PRO data are defined as any report on the status of a patient’s health condition that comes directly from the patient, without interpretation of the patient’s response by a clinician or other medical expert, said Gopal Khanna, AHRQ director, in a statement. The data can yield insights into health status, function, symptom burden, adherence, health behaviors and quality of life.
“While some digital tools exist to collect these data, they are not in wide use due to problems with integrating them in practice workflow, as well as patients’ discomfort with using such tools,” said Khanna. “This competition will address this issue and result in a user-friendly app that can enhance health care data collection and thereby improve the quality of care for all Americans.”
The Step Up App Challenge is part of AHRQ’s ongoing effort to help shape the U.S. digital health care ecosystem and improve outcomes through the broader use of patient data. In partnership with AHRQ, the Office of the Secretary is providing financial support from the Patient-Centered Outcomes Trust Fund, and the HHS Office of the National Coordinator for Health Information Technology is leading stakeholder efforts to develop the technical specifications for the Step Up App Challenge.
The AHRQ Step Up App Challenge is looking for innovative technologists who can develop and present user-friendly apps capable of collecting standardized PRO data in various ambulatory settings, including primary and specialty care. The winning app will be tested in nine practice settings affiliated with MedStar Health in Washington, D.C., Maryland and Virginia.
The deadline for submitting app ideas is September 24.
WASHINGTON – The Center for Medicare & Medicaid Services will hold its first developers conference next week for Blue Button 2.0, a developer-friendly, standards based application programming interface that will allow a majority of Medicare beneficiaries to connect their claims data to third-party applications, services and research programs.
More than 600 developers have signed up to experiment with the API since it was launched, according to Seema Verma, CMS Administrator, in published remarks she made recently at the Office of the National Coordinator for Health Information Technology Interoperability Forum.
The Blue Button 2.0 Developer Conference will bring together app developers to learn, build software and share insights on how Medicare claims data can be leveraged to improve health outcomes. The conference will also help further advance the work of the MyHealthEData, a government-wide initiative led by the White House Office of American Innovation to give people control of their medical data to enable them to make better choices for value driven health care.
The MyHealthEData initiative also seeks to break down the barriers that prevent patients from having electronic access and true control of their own health records from the device or application of their choice.
As part of MyHealthEData, CMS has securely released four years of Medicare Part A, B and D data for 53 million Medicare beneficiaries. The data contains a variety of information about a beneficiary’s health, including type of Medicare coverage, drug prescriptions, primary care treatment and cost.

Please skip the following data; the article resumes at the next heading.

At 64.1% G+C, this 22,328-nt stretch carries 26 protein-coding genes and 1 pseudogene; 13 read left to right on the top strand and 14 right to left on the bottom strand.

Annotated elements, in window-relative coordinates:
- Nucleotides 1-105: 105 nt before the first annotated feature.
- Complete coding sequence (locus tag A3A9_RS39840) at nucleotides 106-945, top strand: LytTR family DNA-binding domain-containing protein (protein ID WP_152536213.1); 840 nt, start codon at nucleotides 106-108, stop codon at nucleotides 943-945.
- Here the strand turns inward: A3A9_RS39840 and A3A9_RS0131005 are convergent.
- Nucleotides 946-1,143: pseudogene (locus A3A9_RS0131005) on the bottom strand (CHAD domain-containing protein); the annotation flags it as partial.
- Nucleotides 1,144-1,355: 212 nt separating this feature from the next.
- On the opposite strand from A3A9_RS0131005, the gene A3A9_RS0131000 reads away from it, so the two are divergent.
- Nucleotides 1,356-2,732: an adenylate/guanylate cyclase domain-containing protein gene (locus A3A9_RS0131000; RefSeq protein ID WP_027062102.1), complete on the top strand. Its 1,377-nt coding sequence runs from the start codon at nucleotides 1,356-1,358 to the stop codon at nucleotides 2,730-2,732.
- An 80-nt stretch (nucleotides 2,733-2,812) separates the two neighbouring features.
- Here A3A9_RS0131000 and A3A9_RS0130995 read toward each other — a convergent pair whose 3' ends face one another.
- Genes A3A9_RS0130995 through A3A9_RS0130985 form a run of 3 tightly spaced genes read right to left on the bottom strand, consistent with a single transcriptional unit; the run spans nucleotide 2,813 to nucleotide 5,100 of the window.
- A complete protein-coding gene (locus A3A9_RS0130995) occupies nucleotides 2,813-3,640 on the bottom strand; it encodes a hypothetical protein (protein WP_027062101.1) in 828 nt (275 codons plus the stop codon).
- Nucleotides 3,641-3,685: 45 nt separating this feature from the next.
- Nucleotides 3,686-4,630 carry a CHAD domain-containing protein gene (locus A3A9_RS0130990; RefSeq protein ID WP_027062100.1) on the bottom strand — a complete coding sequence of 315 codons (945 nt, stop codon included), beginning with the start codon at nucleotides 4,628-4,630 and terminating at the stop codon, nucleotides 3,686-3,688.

“With the release of this data, CMS wants to work with developers to create new applications that help make this data more helpful and meaningful for patients,” said Verma. “This conference is the perfect venue for developers to network with each other and with leaders in the federal government to collaborate on ways to engage Medicare beneficiaries to make informed health care decisions.”
SAN MATEO, Calif. – Evidation Health has raised $30 million in Series C funding in a round co-led by SV Health Investors and B Capital Group.
The company has also launched a new data platform that allows customers to analyze and process large-scale sensor and behavior data in clinically meaningful ways, said Deborah Kilpatrick, CEO of Evidation Health, in a statement.
“Our new data platform makes it easier for statisticians and data scientists at life sciences and health care companies to take everyday behavior and health care data, analyze it, and create a new understanding of health,” she said. “This will help Evidation speed a transformation in real world research and knowledge, so we can better treat, diagnose, and predict the onset of disease.”
By linking real world data from smartphones and connected sensors—including wearables and medical devices—with traditional medical data, Evidation measures how behaviors outside of the doctor’s office or hospital relate to health and impact outcomes, Kilpatrick said.
The new platform can process data from more than 100 sources, including Apple Health, Fitbit, Epic, Blue Button and Dexcom. It currently processes more than 1 trillion data points each year across millions of individuals, and is being used in the areas of diabetes, cognitive decline, cardiovascular disease, chronic pain, asthma and more.
In addition to supporting the new data platform, the funding will also be used to develop partnerships, and to launch research studies to better understand and measure how everyday behavior and health interact, said Kilpatrick.
“Evidation’s ability to link patient behavior to medical outcomes is truly revolutionary and will help transform how we measure health in everyday life,” said Raj Ganguly, co-founder and partner of B Capital Group, in a statement.
Since 2012, Evidation Health has built a virtual pool of more than 2 million research participants through its Achievement app.